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Adirondackwannabe's avatar

What would cause double vision and really bad balance in a normally well balanced male?

Asked by Adirondackwannabe (36523points) February 7th, 2013

I had two sets of yellow lines on the road in my eyes this morning and I was seeing two of everything. It made for an interesting commute. What would cause that? The vision thing has improved but the balance hasn’t. I think it was a minor thing, but could it be more? This isn’t a well thought out question because my brain is kind of scrambled.

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15 Answers

Seek's avatar

My first reflex is to say “please see a doctor”.

It could be nothing, but the two together can be a sign of stroke or a transient ischemic attack.

zenvelo's avatar

No headache or sign of sinus or ear infection? Any chance you bumped your head since yesterday?

I second @Seek_Kolinahr and recommend getting to a doctor.

KNOWITALL's avatar

Inner ear infection. I’ve had them since childhood and my doctor says if it’s still happening in two or three days, come in to see him. Be really careful driving though!

Adirondackwannabe's avatar

No headache, no signs of inner ear problem, other than my balance is terrible. No head injuries or weakness in any limbs.

Aster's avatar

If your brain is “kind of scrambled” you’d better go see a specialist. A neurologist would seem to be perfect, I think. Let us know what happens and be careful driving!

Coloma's avatar

Do you have high blood pressure? This can lead to vision and balance issues. Yes, I would be concerned it may be a sign of impending stroke. Have you been extra stressed lately?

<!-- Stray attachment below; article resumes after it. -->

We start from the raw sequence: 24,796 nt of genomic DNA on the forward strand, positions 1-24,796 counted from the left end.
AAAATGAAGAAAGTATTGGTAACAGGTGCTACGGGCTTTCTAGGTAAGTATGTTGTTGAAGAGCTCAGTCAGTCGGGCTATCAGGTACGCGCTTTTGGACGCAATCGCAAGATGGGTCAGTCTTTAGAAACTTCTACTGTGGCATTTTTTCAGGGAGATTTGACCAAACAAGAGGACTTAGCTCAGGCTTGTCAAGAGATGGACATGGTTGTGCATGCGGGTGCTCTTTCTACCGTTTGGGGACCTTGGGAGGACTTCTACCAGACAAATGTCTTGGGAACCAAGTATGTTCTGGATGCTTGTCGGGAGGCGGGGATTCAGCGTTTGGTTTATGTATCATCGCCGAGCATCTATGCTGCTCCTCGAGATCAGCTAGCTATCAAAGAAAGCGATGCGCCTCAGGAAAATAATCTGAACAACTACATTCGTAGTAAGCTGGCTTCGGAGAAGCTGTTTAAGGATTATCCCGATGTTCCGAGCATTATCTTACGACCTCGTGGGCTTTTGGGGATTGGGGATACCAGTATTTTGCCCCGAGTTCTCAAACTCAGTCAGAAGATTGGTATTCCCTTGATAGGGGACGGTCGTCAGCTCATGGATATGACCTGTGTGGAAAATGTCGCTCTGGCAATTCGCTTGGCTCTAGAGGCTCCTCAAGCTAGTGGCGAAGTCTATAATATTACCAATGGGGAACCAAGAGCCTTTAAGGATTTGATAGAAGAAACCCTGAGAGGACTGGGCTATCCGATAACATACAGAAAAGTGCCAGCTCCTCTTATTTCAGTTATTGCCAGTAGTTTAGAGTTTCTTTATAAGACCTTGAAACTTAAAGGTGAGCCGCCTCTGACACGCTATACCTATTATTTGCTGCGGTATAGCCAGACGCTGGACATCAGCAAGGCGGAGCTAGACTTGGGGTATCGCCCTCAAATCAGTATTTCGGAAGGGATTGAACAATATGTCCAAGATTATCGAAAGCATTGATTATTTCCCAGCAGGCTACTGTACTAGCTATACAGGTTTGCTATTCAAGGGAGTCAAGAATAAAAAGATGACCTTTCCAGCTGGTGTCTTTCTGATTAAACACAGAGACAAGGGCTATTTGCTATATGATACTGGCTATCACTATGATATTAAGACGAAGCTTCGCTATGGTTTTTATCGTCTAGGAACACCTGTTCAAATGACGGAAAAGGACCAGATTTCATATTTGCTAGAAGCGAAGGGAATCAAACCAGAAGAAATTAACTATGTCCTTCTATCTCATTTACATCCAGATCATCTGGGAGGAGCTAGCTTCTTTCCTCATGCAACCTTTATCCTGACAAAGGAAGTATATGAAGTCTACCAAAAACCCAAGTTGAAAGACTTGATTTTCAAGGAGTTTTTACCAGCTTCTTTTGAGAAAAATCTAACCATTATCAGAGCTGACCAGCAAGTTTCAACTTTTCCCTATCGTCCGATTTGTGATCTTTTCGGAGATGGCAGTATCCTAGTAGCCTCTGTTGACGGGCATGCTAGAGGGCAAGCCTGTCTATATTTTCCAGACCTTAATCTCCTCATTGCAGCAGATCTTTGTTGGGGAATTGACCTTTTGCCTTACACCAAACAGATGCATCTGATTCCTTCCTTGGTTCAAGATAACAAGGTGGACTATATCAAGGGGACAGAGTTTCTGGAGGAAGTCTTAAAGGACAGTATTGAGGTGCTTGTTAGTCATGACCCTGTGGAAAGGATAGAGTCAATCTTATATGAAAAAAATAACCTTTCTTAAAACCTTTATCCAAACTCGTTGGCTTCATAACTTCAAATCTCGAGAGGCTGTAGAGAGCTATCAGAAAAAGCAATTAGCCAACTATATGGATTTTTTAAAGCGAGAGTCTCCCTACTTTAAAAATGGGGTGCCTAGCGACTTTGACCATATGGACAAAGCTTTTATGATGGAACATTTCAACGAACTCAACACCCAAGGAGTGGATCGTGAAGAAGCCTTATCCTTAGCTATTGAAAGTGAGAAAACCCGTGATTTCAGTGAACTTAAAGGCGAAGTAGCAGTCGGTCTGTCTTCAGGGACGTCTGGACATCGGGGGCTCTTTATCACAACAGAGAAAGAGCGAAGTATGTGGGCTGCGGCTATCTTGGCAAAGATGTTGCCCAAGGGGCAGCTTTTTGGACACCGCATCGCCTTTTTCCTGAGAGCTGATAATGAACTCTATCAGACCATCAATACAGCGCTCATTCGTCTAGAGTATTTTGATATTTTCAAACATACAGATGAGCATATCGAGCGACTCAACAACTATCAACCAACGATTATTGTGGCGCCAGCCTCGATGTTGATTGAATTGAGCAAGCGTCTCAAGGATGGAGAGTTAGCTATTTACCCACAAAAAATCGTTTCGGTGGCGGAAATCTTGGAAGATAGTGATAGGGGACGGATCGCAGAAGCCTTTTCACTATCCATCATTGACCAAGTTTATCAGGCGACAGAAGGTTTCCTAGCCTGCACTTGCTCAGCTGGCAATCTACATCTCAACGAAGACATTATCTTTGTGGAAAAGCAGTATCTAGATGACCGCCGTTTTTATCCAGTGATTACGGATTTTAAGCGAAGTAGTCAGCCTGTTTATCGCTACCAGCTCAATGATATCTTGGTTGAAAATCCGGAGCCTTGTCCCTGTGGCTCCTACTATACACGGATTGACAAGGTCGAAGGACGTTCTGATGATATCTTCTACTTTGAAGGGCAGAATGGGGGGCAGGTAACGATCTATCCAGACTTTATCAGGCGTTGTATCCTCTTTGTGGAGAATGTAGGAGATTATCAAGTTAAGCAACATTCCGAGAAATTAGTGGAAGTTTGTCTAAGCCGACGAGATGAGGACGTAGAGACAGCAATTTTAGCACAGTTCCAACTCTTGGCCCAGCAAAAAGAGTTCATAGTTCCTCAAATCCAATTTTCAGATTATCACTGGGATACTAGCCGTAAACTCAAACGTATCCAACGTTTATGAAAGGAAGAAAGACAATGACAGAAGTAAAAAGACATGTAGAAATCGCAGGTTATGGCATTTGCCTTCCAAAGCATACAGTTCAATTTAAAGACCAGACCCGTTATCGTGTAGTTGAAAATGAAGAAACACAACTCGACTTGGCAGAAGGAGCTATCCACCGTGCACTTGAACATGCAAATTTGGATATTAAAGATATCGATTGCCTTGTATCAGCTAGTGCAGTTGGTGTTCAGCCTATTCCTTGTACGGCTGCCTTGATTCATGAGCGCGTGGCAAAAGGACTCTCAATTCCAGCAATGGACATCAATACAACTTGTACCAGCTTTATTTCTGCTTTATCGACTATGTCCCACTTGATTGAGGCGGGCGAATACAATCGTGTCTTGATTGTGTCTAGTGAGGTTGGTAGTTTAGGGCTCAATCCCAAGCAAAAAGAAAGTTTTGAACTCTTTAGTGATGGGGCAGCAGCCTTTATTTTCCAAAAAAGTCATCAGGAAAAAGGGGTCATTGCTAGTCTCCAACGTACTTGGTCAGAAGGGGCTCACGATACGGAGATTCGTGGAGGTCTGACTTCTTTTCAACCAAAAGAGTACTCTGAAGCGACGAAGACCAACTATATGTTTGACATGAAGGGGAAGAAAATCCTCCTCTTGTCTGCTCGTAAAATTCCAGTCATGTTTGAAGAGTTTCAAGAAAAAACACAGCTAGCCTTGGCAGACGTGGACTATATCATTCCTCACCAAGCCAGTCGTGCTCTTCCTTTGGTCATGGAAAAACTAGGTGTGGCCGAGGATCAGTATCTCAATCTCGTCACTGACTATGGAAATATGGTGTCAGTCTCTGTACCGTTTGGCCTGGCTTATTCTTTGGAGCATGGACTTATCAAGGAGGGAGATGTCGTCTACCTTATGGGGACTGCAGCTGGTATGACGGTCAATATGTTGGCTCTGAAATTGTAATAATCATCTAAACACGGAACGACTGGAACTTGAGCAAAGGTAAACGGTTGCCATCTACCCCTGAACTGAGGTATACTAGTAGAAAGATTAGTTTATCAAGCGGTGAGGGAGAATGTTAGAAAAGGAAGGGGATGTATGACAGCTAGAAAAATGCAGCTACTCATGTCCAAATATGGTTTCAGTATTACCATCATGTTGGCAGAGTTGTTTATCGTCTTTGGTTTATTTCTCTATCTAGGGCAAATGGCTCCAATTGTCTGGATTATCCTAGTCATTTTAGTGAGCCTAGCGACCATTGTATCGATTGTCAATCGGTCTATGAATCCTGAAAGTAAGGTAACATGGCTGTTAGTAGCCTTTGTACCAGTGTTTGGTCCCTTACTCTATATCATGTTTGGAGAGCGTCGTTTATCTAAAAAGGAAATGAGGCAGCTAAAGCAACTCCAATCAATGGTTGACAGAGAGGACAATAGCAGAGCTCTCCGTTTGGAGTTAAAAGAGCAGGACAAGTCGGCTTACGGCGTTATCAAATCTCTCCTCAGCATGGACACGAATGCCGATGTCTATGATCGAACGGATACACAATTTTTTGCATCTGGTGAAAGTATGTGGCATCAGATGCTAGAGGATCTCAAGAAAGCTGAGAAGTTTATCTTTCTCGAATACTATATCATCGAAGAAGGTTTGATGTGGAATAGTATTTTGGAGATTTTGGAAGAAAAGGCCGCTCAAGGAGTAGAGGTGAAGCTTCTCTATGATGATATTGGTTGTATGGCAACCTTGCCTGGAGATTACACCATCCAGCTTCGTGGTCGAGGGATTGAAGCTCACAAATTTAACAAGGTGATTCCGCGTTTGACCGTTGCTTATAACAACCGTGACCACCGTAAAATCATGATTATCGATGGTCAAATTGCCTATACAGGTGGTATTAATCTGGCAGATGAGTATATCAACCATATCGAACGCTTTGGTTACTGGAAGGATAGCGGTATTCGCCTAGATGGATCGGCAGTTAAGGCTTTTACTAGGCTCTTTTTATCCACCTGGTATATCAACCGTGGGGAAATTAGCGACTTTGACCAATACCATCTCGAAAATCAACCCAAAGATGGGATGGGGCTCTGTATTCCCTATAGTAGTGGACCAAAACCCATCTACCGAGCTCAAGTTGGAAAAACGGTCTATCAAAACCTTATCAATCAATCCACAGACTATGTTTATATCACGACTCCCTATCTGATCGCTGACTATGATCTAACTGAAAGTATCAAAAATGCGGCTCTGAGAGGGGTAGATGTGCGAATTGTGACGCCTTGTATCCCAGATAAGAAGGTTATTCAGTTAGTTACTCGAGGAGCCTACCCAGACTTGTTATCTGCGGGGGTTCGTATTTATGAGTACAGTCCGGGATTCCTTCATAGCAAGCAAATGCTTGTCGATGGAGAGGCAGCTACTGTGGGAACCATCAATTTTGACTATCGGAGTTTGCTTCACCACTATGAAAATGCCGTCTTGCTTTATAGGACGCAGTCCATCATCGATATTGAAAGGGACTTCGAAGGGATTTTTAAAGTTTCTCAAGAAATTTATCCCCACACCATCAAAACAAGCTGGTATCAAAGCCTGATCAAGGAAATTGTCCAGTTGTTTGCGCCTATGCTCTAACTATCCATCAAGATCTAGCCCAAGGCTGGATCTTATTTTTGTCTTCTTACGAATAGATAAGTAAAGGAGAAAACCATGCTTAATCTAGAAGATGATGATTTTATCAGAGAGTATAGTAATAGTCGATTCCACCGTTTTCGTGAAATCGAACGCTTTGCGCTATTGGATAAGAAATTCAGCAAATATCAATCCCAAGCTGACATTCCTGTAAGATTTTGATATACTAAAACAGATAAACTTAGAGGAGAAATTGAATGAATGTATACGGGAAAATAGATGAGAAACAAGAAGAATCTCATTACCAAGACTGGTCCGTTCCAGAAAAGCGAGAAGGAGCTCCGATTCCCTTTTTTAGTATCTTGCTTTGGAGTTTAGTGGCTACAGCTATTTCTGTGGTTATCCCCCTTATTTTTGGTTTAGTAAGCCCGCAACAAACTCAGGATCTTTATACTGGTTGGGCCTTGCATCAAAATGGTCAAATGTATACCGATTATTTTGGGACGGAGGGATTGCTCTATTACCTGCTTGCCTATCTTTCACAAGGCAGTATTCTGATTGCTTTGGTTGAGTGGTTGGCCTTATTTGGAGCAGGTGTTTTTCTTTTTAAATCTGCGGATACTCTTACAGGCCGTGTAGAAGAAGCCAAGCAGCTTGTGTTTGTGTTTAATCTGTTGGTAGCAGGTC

Go to the doc please….we don’t want to lose you! :-)
I had an accident driving myself to the pharmacy a few years ago when really sick with a sinus/ear infection. Do not drive home tonight if you still feel this way!

mazingerz88's avatar

If you haven’t decided yet on seeing a doctor, try getting a reading on your blood pressure if you can. And do it once every 3 or 4 hours. Get the average. See if it’s too high or too low. And make sure you have enough food and water in you. And Fluther me in the morning. : )

Adirondackwannabe's avatar

It’s gone away for the most part, but it was pretty wild there for a bit. Thanks for all your answers. I think I will schedule a checkup.

KNOWITALL's avatar

@Adirondackwannabe A lot of the time I didn’t even know I had an ear infection, I just got the symptoms and learned to recognize them. Better to get checked though!

Ayesha's avatar

Please do schedule a check up. I hope everything is okay.

gailcalled's avatar

12 years ago I had a sudden onset of vertigo and the room spinning. It is called Benign Positional Vertigo and if often caused by sudden shaking loose of particles in the inner ear.

“For a variety of reasons, these crystals can become dislodged. When they become dislodged, they can move into one of the semicircular canals — especially while you’re lying down. This causes the semicircular canal to become sensitive to head position changes it would normally not respond to. As a result, you feel dizzy.”

It is very unsettling but can be fixed by manipulations done by an ENT.

To this day, I am mindful about getting in and out of bed, being raised and lowered in a dentist’s chair and not having my hair shampooed at the salon where I have to tilt it back.

I often notice some wobbliness when I wake up, but after walking around for a while, it subsides.

Bellatrix's avatar

Do more than ‘think’ about that check-up. High blood pressure is an invisible killer. However, I agree with @gailcalled. It could be Benign Positional Vertigo.

Adirondackwannabe's avatar

BP was 118 over 81, pulse was 71. That’s an unusual number for me.

Adirondackwannabe's avatar

I had the checkup today. she gave me a bunch of neuro tests. Plus a bunch of blood was drawn for tests. What would a CBC test show? I may ask this as a question just for general consumption.

Seek's avatar

CBC is ‘complete blood count.’ It’s a count of the white cells, red cells, and platelets. Abnormally high or low levels of any or all can indicate various illnesses. It’s just an all-purpose clinical test.

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